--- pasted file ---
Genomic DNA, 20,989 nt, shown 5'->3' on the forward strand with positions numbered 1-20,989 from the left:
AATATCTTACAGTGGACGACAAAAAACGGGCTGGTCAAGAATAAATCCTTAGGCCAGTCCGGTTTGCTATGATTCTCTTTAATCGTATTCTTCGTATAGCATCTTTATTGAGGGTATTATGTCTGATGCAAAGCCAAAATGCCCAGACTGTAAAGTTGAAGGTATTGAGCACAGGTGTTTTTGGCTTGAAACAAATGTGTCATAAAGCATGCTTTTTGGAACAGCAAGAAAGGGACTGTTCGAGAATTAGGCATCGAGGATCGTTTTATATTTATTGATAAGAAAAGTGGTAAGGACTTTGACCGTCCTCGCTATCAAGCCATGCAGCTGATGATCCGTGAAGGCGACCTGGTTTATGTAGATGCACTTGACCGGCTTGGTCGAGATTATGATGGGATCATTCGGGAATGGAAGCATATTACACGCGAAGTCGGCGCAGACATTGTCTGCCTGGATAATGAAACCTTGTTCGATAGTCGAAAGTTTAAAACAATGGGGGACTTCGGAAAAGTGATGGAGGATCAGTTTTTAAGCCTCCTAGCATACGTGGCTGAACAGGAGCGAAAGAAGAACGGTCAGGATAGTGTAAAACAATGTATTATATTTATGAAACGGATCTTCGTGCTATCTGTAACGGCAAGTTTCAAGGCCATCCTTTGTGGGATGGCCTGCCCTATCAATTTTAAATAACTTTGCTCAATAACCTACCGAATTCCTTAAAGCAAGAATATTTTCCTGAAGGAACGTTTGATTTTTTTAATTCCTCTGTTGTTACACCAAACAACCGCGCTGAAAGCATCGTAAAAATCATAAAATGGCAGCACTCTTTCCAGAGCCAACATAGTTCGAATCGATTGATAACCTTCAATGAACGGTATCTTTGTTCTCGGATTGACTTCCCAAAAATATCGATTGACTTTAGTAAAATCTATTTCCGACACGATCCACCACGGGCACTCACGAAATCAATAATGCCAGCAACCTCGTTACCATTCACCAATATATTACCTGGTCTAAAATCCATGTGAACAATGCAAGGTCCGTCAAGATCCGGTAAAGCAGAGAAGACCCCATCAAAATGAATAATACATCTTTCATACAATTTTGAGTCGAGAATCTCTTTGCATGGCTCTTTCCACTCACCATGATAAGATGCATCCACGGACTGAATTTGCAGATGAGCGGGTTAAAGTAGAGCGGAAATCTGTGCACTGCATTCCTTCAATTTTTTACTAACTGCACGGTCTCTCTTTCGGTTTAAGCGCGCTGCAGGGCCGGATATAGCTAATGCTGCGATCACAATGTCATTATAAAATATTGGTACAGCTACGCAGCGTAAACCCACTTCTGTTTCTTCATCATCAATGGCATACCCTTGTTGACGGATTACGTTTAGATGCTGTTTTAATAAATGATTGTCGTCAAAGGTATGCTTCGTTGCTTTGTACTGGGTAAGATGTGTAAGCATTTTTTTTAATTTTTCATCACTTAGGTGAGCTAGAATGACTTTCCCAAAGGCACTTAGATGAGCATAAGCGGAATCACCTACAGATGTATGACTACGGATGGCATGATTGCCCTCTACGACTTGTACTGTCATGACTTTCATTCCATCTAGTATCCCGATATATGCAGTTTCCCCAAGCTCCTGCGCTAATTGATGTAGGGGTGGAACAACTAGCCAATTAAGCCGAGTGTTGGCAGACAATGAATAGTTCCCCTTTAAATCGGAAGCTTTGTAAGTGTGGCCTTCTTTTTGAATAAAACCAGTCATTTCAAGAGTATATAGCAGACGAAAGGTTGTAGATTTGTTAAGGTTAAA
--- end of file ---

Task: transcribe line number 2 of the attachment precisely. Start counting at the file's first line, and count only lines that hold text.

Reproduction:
AATATCTTACAGTGGACGACAAAAAACGGGCTGGTCAAGAATAAATCCTTAGGCCAGTCCGGTTTGCTATGATTCTCTTTAATCGTATTCTTCGTATAGCATCTTTATTGAGGGTATTATGTCTGATGCAAAGCCAAAATGCCCAGACTGTAAAGTTGAAGGTATTGAGCACAGGTGTTTTTGGCTTGAAACAAATGTGTCATAAAGCATGCTTTTTGGAACAGCAAGAAAGGGACTGTTCGAGAATTAGGCATCGAGGATCGTTTTATATTTATTGATAAGAAAAGTGGTAAGGACTTTGACCGTCCTCGCTATCAAGCCATGCAGCTGATGATCCGTGAAGGCGACCTGGTTTATGTAGATGCACTTGACCGGCTTGGTCGAGATTATGATGGGATCATTCGGGAATGGAAGCATATTACACGCGAAGTCGGCGCAGACATTGTCTGCCTGGATAATGAAACCTTGTTCGATAGTCGAAAGTTTAAAACAATGGGGGACTTCGGAAAAGTGATGGAGGATCAGTTTTTAAGCCTCCTAGCATACGTGGCTGAACAGGAGCGAAAGAAGAACGGTCAGGATAGTGTAAAACAATGTATTATATTTATGAAACGGATCTTCGTGCTATCTGTAACGGCAAGTTTCAAGGCCATCCTTTGTGGGATGGCCTGCCCTATCAATTTTAAATAACTTTGCTCAATAACCTACCGAATTCCTTAAAGCAAGAATATTTTCCTGAAGGAACGTTTGATTTTTTTAATTCCTCTGTTGTTACACCAAACAACCGCGCTGAAAGCATCGTAAAAATCATAAAATGGCAGCACTCTTTCCAGAGCCAACATAGTTCGAATCGATTGATAACCTTCAATGAACGGTATCTTTGTTCTCGGATTGACTTCCCAAAAATATCGATTGACTTTAGTAAAATCTATTTCCGACACGATCCACCACGGGCACTCACGAAATCAATAATGCCAGCAACCTCGTTACCATTCACCAATATATTACCTGGTCTAAAATCCATGTGAACAATGCAAGGTCCGTCAAGATCCGGTAAAGCAGAGAAGACCCCATCAAAATGAATAATACATCTTTCATACAATTTTGAGTCGAGAATCTCTTTGCATGGCTCTTTCCACTCACCATGATAAGATGCATCCACGGACTGAATTTGCAGATGAGCGGGTTAAAGTAGAGCGGAAATCTGTGCACTGCATTCCTTCAATTTTTTACTAACTGCACGGTCTCTCTTTCGGTTTAAGCGCGCTGCAGGGCCGGATATAGCTAATGCTGCGATCACAATGTCATTATAAAATATTGGTACAGCTACGCAGCGTAAACCCACTTCTGTTTCTTCATCATCAATGGCATACCCTTGTTGACGGATTACGTTTAGATGCTGTTTTAATAAATGATTGTCGTCAAAGGTATGCTTCGTTGCTTTGTACTGGGTAAGATGTGTAAGCATTTTTTTTAATTTTTCATCACTTAGGTGAGCTAGAATGACTTTCCCAAAGGCACTTAGATGAGCATAAGCGGAATCACCTACAGATGTATGACTACGGATGGCATGATTGCCCTCTACGACTTGTACTGTCATGACTTTCATTCCATCTAGTATCCCGATATATGCAGTTTCCCCAAGCTCCTGCGCTAATTGATGTAGGGGTGGAACAACTAGCCAATTAAGCCGAGTGTTGGCAGACAATGAATAGTTCCCCTTTAAATCGGAAGCTTTGTAAGTGTGGCCTTCTTTTTGAATAAAACCAGTCATTTCAAGAGTATATAGCAGACGAAAGGTTGTAGATTTGTTAAGGTTAAA